As a child Arturo develops a “Code of Absolute Truth” with a list of rules and his second rule is, “NO AFFECTION IN LIFE EQUALS A MOTHER’S” (25). While Arturo’s first rule, “THE AUTHORITY OF THE FATHER IS SACRED!” (25), and fourth one, “NO LIVING CITIZEN ON THE ISLAND OF PROCIDA IS WORTHY OF WILHELM GERACE AND HIS SON ARTURO” (25), originate primarily from his experiences, his rule about mothers comes instead from books, since his own mother died giving birth. Like many others, Arturo prefers books that align with his views: “Among the many teachings, then, that I got from my readings, I chose on my own the most fascinating, and those were the teachings that best corresponded to my natural feeling about life” (25)

As a child, Arturo reconceives of both reality and literature in order to suit his personal understanding of the world. Initially, when stories diverge from his views, Arturo reimagines the literary texts. Using his reading to support his ideas of the world, he matches stories with the perception he has of his father: “As girls imagined fair-haired fairies, fair-haired saints, and fair-haired queens, I imagine great captains and warriors all as fair, and resembling my father like brothers. If a hero I liked in a book turned out to be, from the descriptions, dark and of medium height, I preferred to believe it was the historian’s mistake” (30). Arturo both takes his father as a model for his reading and uses his reading to create an image of his father.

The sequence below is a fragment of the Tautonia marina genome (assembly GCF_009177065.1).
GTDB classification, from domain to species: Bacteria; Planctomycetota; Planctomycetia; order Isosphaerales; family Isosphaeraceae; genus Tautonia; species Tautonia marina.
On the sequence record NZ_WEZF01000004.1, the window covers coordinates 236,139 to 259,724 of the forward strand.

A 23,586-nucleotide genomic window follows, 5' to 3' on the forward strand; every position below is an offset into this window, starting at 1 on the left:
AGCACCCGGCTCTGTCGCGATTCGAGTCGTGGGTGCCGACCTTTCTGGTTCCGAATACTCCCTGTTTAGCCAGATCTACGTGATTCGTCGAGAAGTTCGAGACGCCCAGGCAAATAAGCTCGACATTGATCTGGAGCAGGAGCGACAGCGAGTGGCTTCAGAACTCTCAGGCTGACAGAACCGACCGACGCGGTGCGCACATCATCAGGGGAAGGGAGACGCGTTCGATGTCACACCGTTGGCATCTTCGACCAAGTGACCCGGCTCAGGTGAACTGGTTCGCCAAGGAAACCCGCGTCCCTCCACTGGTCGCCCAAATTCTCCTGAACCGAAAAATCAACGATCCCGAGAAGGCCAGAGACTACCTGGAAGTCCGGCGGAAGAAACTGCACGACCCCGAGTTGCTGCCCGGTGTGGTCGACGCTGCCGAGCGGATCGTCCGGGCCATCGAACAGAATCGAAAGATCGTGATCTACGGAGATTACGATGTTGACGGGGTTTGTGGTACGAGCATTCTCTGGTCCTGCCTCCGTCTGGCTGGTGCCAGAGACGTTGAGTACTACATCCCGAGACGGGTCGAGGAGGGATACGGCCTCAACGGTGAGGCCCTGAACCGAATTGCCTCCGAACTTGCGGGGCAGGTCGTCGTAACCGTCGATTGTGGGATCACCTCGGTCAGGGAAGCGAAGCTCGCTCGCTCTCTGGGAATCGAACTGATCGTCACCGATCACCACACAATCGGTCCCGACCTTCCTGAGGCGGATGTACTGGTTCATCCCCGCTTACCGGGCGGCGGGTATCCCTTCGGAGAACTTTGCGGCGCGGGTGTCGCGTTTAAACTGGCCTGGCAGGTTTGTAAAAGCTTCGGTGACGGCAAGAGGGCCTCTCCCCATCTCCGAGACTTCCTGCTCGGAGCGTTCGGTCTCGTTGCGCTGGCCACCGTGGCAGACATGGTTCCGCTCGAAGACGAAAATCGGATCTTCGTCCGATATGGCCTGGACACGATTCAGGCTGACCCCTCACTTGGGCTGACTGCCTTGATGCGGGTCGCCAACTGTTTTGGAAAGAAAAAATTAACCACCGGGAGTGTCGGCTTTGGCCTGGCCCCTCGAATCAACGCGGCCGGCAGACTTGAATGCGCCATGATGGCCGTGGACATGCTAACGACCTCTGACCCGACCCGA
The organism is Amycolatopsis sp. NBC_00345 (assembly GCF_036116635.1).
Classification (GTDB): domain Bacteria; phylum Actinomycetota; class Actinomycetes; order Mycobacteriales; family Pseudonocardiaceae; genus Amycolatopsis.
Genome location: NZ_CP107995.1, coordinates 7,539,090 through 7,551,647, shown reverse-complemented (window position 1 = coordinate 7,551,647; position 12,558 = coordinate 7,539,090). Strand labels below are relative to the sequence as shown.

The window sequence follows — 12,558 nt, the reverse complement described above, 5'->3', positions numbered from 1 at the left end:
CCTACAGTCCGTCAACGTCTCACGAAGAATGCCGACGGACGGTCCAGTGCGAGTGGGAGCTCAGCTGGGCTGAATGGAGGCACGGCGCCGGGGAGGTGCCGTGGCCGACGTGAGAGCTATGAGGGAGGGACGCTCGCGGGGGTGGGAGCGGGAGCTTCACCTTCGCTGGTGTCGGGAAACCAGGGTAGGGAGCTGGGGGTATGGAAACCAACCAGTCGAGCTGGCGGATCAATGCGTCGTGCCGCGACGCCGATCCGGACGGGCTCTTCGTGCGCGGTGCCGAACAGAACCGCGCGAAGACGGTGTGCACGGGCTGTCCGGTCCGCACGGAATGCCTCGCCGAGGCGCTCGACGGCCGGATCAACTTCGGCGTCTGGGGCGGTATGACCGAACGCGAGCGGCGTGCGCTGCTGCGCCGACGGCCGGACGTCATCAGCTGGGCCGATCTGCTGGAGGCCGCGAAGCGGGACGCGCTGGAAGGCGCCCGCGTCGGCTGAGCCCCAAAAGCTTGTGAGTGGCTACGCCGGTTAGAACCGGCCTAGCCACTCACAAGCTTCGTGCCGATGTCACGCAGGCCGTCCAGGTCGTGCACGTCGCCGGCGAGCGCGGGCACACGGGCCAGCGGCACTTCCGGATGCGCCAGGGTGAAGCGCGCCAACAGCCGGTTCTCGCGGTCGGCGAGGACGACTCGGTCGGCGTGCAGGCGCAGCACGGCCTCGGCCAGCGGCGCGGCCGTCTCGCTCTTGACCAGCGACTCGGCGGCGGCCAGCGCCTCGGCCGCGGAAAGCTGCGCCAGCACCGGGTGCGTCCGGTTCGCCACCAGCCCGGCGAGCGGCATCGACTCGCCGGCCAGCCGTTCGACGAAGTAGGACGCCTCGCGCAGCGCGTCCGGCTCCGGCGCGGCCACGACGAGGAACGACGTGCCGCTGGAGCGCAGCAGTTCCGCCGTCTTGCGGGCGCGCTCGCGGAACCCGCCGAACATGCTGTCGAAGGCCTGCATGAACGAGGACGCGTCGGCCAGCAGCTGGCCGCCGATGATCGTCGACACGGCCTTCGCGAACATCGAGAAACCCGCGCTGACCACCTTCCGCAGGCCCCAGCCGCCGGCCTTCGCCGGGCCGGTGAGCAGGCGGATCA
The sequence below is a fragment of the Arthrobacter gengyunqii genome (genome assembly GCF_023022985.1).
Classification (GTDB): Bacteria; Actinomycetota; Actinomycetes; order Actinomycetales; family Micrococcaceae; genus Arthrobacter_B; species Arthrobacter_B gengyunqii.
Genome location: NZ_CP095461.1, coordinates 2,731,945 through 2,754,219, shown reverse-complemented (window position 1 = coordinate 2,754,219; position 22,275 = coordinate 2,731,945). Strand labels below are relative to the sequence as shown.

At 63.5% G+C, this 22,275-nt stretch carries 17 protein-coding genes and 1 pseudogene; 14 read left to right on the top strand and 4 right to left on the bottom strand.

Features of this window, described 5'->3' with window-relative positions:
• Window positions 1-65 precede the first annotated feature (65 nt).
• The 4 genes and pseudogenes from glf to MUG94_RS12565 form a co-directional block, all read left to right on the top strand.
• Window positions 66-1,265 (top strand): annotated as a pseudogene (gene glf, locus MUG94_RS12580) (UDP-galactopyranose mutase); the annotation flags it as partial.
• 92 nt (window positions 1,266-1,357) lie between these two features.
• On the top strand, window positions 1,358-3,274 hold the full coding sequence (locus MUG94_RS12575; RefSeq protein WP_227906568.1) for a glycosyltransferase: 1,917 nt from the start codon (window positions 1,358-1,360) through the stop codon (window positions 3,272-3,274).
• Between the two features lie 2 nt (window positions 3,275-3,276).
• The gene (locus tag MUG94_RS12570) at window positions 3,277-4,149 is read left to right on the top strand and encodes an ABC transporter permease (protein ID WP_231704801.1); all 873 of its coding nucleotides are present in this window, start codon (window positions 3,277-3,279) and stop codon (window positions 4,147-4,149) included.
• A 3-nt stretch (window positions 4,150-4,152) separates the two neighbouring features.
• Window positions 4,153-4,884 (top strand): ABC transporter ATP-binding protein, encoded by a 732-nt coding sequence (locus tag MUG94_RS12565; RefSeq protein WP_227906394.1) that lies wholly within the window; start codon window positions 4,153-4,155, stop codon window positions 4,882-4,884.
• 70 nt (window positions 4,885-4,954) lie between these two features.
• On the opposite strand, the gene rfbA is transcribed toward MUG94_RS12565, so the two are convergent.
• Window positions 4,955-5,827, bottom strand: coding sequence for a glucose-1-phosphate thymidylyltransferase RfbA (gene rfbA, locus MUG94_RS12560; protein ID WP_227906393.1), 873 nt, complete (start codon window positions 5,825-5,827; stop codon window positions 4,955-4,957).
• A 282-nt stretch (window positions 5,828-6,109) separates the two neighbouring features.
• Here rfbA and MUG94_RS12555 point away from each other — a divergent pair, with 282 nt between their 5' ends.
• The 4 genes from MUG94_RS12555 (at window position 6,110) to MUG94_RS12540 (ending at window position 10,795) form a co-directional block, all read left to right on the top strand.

The examinations of mothers in literature have increased in part because of growing attention to the particular tensions of women’s experiences in society and shifts in terms of the views of motherhood itself. At the same time, critics working on topics related to motherhood have helped call attention to problems, not only in terms of critical lacunae in literary studies, but also more broadly in terms of societal structures. These discussions of family – one of the most crucial elements of how our society functions – reveal the important interplay between literature and reality, including the power both have to influence each other. While studies of families often concentrate on how reality affects literature, the description of Arturo’s worldview reveals the significance of considering families from the other direction. Morante’s subsequent novel, History, suggests more overtly how literature can potentially reshape history and culture, but Arturo’s Island, set in Fascist Italy, asks the reader to consider the strength and drawbacks of the family unit and its connections to other social formations.